Sword Art Online II
Episode 20

by Nick Creamer,

Asuna's solo adventure kicked into gear this week, as she was introduced to the mysterious duelist Yuuki's guild and learned of their plan to defeat a raid boss with just one party. After agreeing to join their quest, Asuna had one more tense conversation with her mother before the boss training began. One failed attempt later, the team realizes they're actually racing against one of the top raiding guilds, and the episode ended with a stalemate between our brave heroes and their forty-some human opponents.

There frankly isn't that much to say about this episode - it proceeded at a reasonable clip, introduced a fairly low-stakes but nonetheless entertaining conflict, and progressed the narrative without any real highlights or stumbles. Episodes like this make me think mild, nonthreatening vignettes were actually what Sword Art Online always should have been. The show tends to stumble when it tries to reach for high drama, and its control of tone isn't the best, but when it's just chronicling fun adventures with nice people, it works perfectly well almost as an MMO slice of life. And this has been true even since season one, where moments like the random fishing competition were actually some of the best scenes the series put together.

The central conflict of this arc is about as light as they come - though various bits of ominous framing in the introductory scene made it clear that this boss fight means a great deal to Yuuki, there aren't any lives hanging in the balance or anything this time. Because of that, this arc actually gets to show the characters having fun, including showing Asuna adjusting to planning for fights where she doesn't have to make sure nobody dies. It was nice to see Asuna reflecting on her time as the second-in-command of her old guild - we rarely get to see her act as more than Kirito's cheerleader, but clearly she must have been a talented tactician, and it's good that the show is actually acknowledging and taking advantage of that. We even got a moment of legitimate MMO strategy this time, when Asuna directed her teammates to avoid using expensive consumables and to stick around to watch boss patterns even after they died. Sword Art Online rarely feels particularly real as a videogame (even within this episode, the idea that Yuuki's players would be used as scouts by raiding guilds is a pretty ridiculous twist), so any realistic details like this are a welcome change.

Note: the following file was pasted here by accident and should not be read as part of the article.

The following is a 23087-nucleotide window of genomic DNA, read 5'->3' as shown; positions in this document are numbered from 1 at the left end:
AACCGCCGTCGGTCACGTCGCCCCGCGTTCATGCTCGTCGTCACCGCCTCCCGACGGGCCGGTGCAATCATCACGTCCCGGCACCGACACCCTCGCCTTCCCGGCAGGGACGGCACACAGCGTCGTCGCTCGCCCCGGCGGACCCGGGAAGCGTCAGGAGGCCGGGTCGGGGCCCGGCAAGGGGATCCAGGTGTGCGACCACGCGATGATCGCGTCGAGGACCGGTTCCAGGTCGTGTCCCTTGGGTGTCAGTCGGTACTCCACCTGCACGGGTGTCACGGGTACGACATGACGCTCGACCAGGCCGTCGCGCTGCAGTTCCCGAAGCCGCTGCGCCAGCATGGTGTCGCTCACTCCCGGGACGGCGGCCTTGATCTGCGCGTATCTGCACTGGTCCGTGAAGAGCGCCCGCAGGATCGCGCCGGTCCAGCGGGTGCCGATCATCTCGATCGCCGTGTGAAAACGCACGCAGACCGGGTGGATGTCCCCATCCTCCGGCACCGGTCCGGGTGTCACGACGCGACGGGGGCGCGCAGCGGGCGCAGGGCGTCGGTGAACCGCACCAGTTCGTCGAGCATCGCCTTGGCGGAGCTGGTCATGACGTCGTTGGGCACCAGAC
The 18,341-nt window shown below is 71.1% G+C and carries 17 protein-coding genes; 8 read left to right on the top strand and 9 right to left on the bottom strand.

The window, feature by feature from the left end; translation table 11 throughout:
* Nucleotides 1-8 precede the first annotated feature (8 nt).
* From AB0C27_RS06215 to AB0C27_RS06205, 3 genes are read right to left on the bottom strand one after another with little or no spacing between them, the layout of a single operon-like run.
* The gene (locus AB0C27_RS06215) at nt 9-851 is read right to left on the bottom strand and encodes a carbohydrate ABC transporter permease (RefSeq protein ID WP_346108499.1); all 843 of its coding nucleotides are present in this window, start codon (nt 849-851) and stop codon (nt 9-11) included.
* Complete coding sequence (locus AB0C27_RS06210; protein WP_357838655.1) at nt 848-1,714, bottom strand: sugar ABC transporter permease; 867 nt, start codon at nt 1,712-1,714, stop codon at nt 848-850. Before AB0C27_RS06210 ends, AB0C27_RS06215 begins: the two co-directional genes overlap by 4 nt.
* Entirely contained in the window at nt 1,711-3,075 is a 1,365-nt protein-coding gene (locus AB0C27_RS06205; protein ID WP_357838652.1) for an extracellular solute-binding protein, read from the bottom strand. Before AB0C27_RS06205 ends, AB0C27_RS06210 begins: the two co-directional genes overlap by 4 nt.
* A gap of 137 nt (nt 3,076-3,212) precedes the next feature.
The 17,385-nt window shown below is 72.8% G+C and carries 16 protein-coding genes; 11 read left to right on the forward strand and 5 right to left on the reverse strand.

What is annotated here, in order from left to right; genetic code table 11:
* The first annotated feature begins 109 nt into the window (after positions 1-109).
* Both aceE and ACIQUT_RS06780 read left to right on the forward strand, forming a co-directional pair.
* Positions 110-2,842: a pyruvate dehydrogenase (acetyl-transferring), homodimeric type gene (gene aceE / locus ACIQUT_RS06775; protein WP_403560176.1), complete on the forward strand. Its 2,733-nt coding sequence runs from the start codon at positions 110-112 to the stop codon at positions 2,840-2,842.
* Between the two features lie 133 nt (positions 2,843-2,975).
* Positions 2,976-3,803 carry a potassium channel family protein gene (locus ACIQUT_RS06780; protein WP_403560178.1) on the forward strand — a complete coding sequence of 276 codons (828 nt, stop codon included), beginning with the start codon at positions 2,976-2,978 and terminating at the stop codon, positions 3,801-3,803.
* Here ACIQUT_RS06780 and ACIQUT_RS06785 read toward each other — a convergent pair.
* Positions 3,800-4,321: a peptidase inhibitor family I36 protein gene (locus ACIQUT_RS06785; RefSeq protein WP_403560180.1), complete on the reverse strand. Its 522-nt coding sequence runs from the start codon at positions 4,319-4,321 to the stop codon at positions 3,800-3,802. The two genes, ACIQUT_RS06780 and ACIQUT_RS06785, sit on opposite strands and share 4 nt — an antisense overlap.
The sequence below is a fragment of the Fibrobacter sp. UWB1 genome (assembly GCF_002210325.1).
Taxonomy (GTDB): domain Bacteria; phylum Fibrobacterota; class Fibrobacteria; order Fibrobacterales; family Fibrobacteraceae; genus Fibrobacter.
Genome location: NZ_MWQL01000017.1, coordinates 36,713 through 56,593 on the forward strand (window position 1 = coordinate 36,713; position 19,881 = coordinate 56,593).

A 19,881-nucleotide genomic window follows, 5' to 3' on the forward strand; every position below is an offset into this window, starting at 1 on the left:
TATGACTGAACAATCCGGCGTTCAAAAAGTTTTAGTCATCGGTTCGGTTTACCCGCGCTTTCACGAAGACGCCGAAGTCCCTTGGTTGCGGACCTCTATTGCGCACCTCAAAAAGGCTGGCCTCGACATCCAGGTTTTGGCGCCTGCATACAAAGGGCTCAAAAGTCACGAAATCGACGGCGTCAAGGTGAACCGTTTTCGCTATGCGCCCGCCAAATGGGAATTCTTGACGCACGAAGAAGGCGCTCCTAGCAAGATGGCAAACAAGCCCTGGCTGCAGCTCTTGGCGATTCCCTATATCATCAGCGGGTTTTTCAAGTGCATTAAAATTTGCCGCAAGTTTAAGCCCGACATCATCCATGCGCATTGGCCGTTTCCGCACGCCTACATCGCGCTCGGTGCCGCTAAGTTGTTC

The real-world material this week was a bit weaker than last week's, both because the direction wasn't as impressive and because it was largely a retread of last episode's material. From how this episode developed, it seems likely that Asuna is simply going to bring the proactive spirit she embraces in Alfheim to her disagreement with her mother, and so while it's important to keep the mother issue somewhat in focus, when it's not actually developing, it's not the most exciting conflict to watch. And having a snowflake form a tear on her cheek was one of those on-the-nose dramatic touches that just make me wince.

Fortunately, the last act here was fairly engaging from start to finish. It wasn't any one thing that made their failed attempt at the boss particularly interesting - it was mainly just that all the details added up to a consistently entertaining sequence. Stuff like Asuna's invisibility-detecting fish, or the way the group's other mage got giddy at the prospect of PVP, or even just Yuuki's general enthusiasm, made this whole sequence a pretty charming ride. Yuuki in particular is doing some nice work to keep the energy high here - she kind of reminds me of Koto from Kyousogiga (easily one of the best shows from last year, if you haven't seen it), and her enthusiasm is pretty infectious. Independent, small-stakes arcs like this one live and die by whatever each individual episode brings to the table, and though this episode wasn't a standout by any means, it was still a consistent and reasonably entertaining ride.

Rating: B

Sword Art Online II is currently streaming on Crunchyroll.

Nick writes about anime, storytelling, and the meaning of life at Wrong Every Time.


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